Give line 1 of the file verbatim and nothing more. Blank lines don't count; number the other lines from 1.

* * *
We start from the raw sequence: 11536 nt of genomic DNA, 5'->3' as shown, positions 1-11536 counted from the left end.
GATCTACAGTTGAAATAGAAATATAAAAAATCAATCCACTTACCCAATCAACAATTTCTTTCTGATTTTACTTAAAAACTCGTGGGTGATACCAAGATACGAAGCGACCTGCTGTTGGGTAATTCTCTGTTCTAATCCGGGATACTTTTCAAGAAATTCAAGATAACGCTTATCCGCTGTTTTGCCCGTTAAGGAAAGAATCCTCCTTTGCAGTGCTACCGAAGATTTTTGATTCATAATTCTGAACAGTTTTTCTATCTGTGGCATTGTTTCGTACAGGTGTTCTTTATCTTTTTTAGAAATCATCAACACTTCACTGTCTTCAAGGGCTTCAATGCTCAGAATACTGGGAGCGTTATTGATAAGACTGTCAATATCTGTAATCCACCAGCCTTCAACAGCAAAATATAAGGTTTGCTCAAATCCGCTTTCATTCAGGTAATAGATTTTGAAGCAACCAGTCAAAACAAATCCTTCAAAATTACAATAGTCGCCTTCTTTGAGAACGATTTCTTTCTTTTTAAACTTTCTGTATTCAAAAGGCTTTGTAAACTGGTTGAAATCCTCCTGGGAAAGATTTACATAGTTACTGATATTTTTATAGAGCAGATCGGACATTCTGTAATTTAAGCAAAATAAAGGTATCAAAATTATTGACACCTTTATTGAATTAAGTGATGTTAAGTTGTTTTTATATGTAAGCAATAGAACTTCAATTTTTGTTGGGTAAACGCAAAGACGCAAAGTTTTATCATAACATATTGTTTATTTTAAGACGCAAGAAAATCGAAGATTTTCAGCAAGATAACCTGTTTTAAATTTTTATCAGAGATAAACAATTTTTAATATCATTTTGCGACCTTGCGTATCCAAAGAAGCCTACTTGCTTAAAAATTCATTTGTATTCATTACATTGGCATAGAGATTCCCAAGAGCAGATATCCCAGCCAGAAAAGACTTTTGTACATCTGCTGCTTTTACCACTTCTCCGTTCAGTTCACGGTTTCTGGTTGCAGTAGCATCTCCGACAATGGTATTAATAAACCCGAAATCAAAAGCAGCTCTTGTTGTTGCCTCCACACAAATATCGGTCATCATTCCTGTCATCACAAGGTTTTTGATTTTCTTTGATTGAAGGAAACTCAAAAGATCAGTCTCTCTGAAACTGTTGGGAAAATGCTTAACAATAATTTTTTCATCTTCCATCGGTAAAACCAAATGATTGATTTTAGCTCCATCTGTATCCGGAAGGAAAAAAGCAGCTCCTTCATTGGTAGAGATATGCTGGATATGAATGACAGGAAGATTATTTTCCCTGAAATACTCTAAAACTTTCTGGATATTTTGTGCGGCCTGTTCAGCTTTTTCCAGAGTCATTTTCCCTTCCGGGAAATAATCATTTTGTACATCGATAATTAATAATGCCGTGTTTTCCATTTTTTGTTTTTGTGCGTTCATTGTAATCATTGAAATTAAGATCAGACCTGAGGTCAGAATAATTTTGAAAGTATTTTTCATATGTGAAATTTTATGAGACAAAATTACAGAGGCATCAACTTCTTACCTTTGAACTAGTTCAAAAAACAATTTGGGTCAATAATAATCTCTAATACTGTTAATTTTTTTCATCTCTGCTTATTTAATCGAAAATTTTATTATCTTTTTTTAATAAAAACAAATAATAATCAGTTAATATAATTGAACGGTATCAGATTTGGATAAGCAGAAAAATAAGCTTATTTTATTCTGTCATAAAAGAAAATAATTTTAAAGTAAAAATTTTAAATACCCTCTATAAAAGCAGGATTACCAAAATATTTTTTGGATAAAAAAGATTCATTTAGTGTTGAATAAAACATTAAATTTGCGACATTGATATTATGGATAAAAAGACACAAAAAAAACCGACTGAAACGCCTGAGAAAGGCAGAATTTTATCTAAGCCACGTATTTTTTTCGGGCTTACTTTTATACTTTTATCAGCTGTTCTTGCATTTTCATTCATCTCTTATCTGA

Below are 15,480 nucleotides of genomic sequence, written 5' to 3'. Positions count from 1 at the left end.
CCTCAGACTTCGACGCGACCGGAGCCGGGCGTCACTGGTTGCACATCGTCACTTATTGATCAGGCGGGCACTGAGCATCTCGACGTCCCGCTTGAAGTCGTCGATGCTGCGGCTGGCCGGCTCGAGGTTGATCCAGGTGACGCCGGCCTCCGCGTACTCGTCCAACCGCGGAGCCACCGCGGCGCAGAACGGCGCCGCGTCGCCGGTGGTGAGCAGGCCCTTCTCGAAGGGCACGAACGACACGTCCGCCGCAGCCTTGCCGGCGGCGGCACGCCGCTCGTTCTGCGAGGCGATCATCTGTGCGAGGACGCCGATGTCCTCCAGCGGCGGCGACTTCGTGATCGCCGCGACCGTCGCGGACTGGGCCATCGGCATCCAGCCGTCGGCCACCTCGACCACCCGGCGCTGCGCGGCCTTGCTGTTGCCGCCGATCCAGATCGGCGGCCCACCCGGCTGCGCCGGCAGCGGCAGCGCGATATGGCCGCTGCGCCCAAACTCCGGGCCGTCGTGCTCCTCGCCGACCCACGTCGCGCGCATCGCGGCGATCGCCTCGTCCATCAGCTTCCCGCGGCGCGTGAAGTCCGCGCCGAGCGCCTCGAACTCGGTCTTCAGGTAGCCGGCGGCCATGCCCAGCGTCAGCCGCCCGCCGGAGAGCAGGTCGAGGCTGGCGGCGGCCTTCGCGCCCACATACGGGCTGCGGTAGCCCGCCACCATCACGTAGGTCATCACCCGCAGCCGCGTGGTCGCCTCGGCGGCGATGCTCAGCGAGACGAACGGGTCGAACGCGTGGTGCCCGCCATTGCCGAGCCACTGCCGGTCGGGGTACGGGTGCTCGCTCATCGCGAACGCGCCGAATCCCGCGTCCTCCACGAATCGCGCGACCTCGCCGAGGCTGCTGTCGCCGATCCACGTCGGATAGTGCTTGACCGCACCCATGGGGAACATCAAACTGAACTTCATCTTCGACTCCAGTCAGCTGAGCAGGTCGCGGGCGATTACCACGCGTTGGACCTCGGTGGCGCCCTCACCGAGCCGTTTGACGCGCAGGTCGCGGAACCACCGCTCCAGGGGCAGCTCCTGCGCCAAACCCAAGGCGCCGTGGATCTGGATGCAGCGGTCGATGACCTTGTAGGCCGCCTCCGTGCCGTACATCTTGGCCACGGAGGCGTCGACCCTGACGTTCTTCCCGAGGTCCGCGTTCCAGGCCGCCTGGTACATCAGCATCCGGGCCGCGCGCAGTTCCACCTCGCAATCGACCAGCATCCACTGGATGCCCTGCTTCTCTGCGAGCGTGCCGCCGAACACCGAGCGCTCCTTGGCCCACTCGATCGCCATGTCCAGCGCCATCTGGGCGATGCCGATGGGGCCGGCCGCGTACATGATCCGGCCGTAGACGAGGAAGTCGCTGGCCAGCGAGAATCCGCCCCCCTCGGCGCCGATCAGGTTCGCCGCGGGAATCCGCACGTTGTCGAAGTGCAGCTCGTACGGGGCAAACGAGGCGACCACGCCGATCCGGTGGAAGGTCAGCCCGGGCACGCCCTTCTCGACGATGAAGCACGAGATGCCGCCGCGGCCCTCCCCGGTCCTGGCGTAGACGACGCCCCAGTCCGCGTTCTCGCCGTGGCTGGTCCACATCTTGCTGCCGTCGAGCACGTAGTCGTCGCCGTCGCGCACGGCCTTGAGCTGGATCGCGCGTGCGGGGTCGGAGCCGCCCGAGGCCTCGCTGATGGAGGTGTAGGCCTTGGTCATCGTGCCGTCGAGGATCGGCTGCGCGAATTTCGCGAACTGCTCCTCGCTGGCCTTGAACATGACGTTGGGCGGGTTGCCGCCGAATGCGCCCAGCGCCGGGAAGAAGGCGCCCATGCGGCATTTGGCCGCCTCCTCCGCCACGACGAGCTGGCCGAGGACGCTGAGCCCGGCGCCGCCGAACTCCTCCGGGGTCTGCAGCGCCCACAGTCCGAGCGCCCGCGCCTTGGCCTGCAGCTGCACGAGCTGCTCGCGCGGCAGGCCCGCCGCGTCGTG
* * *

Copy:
We start from the raw sequence: 11536 nt of genomic DNA, 5'->3' as shown, positions 1-11536 counted from the left end.